wings and things

Imagined conversation 27

Me: You know these conversations that we’re having?

Anthony: Yes, I do.

Me: They’re rather wonderful aren’t they.

Anthony: They certainly help to pass the time of day.

Me: Master of the understatement aren’t you.

Anthony: I try.

Me: What I like best is that you don’t have dementia anymore.

Anthony: What are you talking about? I never had dementia.

Me: Well, okay, you must have forgotten.

Anthony: You talk a lot of rubbish sometimes.

Me: That’s what I used to say to you – kindly.

Anthony: What’s your point?

Me: It almost feels like we are time travelling backwards and a bit forwards but mostly backwards. In a good way. I’m remembering all sorts of things – conversations and your wit.

Anthony: I like to have my wits turned on.

Me: You never really lost that did you.

Anthony: I never really lost anything actually.

Me: Sometimes, when you said really crazy things, I used to think maybe you were pulling my leg.

Anthony: I was.

Me: No you weren’t.

Anthony: Have it your way.

Me: No need to get huffy.

Anthony: I’m not but I don’t like you saying I had dementia. Horrible word.

Me: But you did have it. I just never told you.

Anthony: Well maybe a little bit.

Me: No, a lot.

Anthony: Bull.

Me: I thought heavenly creatures like you basked in the truth.

Anthony: I’d rather do a dare.

Me: Okay, I dare you to acknowledge that you had dementia.

Anthony: Entrapped. Okay, okay, you got me.

Me: I thought it was fantastic that you didn’t know.

Anthony: A blessing in disguise?

Me: Exactly.

Anthony: It must have been hard on you.

Me: I guess so, to begin with, but I got used to it. I got used to you with dementia. It didn’t scare me at all but it probably would have scared you if you knew.

Anthony: It was bloody beautiful of you not to tell me.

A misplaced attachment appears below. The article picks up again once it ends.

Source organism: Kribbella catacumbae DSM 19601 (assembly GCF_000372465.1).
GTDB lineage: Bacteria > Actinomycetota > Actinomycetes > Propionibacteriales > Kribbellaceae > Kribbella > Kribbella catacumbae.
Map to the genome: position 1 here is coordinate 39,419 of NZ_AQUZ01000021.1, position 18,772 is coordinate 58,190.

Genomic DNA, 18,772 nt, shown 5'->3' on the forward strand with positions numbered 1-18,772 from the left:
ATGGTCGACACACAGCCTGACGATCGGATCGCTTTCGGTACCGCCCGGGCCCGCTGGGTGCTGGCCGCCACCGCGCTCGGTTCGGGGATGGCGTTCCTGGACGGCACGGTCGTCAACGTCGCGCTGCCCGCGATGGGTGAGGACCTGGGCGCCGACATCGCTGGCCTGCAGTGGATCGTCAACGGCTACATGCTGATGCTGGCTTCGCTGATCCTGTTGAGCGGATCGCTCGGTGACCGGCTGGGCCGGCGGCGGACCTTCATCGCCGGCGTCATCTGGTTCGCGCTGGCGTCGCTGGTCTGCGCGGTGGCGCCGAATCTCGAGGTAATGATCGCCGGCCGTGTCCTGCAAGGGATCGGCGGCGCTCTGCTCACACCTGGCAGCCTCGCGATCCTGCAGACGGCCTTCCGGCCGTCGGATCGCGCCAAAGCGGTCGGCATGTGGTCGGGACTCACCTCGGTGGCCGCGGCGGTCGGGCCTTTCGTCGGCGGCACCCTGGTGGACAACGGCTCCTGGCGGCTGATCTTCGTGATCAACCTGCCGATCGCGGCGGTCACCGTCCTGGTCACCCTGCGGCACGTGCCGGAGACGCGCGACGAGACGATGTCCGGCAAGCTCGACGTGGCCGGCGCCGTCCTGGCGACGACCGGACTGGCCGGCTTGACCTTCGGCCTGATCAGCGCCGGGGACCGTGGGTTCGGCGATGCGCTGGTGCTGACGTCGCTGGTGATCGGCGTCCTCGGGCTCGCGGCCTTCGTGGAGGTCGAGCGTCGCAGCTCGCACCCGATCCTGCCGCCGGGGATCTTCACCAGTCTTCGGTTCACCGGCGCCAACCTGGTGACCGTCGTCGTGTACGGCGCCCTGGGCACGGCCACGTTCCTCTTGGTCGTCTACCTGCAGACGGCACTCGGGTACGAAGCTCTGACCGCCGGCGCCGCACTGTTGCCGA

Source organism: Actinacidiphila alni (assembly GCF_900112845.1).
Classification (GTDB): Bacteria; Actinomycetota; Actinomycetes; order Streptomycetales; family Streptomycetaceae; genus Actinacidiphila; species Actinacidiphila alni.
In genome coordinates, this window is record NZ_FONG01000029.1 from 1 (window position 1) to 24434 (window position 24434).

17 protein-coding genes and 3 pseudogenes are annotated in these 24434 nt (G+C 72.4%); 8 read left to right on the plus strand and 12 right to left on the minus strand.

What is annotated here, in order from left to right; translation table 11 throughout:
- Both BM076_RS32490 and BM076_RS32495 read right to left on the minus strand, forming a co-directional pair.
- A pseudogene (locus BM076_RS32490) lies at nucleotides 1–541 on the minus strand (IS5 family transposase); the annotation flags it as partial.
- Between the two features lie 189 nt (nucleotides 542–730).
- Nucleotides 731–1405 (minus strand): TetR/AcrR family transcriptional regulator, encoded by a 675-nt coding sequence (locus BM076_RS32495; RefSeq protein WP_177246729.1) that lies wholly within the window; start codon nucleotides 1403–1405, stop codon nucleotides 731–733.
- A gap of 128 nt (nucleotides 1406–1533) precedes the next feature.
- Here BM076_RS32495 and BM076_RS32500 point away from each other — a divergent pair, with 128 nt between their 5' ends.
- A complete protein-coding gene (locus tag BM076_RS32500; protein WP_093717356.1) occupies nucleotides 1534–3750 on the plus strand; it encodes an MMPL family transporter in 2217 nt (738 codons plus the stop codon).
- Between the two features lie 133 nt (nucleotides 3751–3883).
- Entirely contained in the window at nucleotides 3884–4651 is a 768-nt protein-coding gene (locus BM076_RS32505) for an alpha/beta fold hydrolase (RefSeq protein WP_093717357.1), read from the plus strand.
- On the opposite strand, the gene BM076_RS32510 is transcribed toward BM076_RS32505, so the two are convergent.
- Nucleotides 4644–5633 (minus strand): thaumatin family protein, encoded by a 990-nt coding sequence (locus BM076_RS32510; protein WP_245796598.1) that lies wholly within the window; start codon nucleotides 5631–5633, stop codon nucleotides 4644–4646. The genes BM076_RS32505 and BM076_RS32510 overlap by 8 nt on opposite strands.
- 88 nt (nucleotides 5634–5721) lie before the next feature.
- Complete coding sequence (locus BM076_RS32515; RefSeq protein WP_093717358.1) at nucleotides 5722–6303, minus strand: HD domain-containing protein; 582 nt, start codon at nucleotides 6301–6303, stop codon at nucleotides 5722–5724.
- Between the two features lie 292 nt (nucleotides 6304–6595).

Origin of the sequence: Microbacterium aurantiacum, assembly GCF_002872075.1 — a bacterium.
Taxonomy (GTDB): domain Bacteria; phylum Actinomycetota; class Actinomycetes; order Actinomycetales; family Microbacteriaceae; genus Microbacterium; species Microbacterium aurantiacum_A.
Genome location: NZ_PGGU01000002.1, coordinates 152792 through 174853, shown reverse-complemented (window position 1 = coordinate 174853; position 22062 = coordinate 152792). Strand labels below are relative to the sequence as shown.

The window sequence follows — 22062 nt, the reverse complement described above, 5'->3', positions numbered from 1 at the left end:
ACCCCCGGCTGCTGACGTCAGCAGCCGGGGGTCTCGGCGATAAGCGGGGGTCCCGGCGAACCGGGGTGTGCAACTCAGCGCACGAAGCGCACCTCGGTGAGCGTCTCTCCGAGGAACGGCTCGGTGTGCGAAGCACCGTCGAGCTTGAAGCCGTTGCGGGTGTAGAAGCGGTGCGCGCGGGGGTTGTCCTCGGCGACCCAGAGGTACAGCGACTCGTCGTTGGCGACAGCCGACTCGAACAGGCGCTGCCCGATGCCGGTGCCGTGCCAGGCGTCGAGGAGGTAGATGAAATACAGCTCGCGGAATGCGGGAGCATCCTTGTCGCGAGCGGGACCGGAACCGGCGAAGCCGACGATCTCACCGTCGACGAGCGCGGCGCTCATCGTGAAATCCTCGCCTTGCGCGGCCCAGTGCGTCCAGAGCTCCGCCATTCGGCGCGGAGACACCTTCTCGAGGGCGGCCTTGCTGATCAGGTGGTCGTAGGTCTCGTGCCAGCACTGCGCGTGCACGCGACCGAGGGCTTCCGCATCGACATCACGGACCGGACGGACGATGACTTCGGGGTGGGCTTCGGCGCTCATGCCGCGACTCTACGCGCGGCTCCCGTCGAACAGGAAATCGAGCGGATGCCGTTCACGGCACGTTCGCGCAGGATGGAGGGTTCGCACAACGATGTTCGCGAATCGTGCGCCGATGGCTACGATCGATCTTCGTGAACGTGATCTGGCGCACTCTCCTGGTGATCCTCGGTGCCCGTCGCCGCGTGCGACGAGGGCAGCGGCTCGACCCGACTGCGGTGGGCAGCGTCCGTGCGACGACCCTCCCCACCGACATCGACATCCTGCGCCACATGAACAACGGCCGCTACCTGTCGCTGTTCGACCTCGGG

Me: Remember how you would get confused and I would reassure you that it was just the Parkinson’s disease?

Anthony: Yes.

Me: Well that was instead of telling you it was dementia.

Anthony: I heard you tell someone the other day that we made friends with dementia. Clever.

Me: That’s what it felt like. It was sort of whimsical and we even had fun with it.

Anthony: With what?

Me: With the dementia. In retrospect.

Anthony: If you say so.

Me: Come on. Admit it.

Anthony: Okay. Yes, you’re right. I’m so sorry, Jules. It must have been ghastly.

Me: No, it wasn’t. It was still you.

Anthony: It’s good what we have isn’t it.

Me: It’s the best thing on earth.

Anthony: And in heaven.

Me: Bloody hell! Okay, Amen.


Anthony: Amen.






Sometimes I feel a bit guilty for being so totally relaxed and lazy in Anthony’s nursing home room. Okay so I did a bunch of paperwork there today but, for most of the afternoon, I just put my feet up on his knees and watched West Wing while he slumbered on and off.

I think this restfulness is good for both of us; he wakes up from a nap and almost always says, “Jules?” For me, it is good to be there because there must be many, many other times that he asks for me but I’ve gone home.

Most of the staff now know the white lie I want perpetuated – that ‘Julie will be back soon’ – and this seems to comfort Anthony (and me of course!)

This afternoon, as Anthony slumbered, I quietly packed up my things and put a pillow on the chair next to his, where I usually sit. He suddenly woke up and said:

Anthony: Where are you going, Jules?
Me: Just to get some groceries, Ants. I won’t be long.
Anthony: I am crazy.
Me: No, you are NOT crazy!
Anthony: I’m crazy about you.
Me: Oh … well, so you should be!


I no longer think being restful is a lazy thing; it beats the hell out of anxiety, and it beats the hell into acceptance.


Wheelchair walking

Apparently, despite the fact that we are in Winter here down under in the southwest of Western Australia, the weekend will be sunny.

So I have decided to do something new and different and take Ants for a wheelchair walk tomorrow. Not only is this a way of getting him into the sun, it’s a way of me getting some exercise!

Also, I am contemplating using my blog to write more regularly again about how a marriage survives the dementia that comes with advanced Parkinson’s disease. Instead of blathering on about this and that, I will focus my blog-writing into a bit of a PDD theme. 

Since volunteering at the nursing home, I have learned so much and I seem to be in a perpetual state of quiet joy, playing dominoes and cards with various residents, doing the daily walk with dementia residents, rushing in and out of Anthony’s room for quick hugs.

The wheelchair walking will be a test of my physical strength (I am very unfit, physically) and, as the nursing home is close to the beach, and hilly, it will also be a test of preventing Anthony from toppling out of the wheelchair when we are going downhill!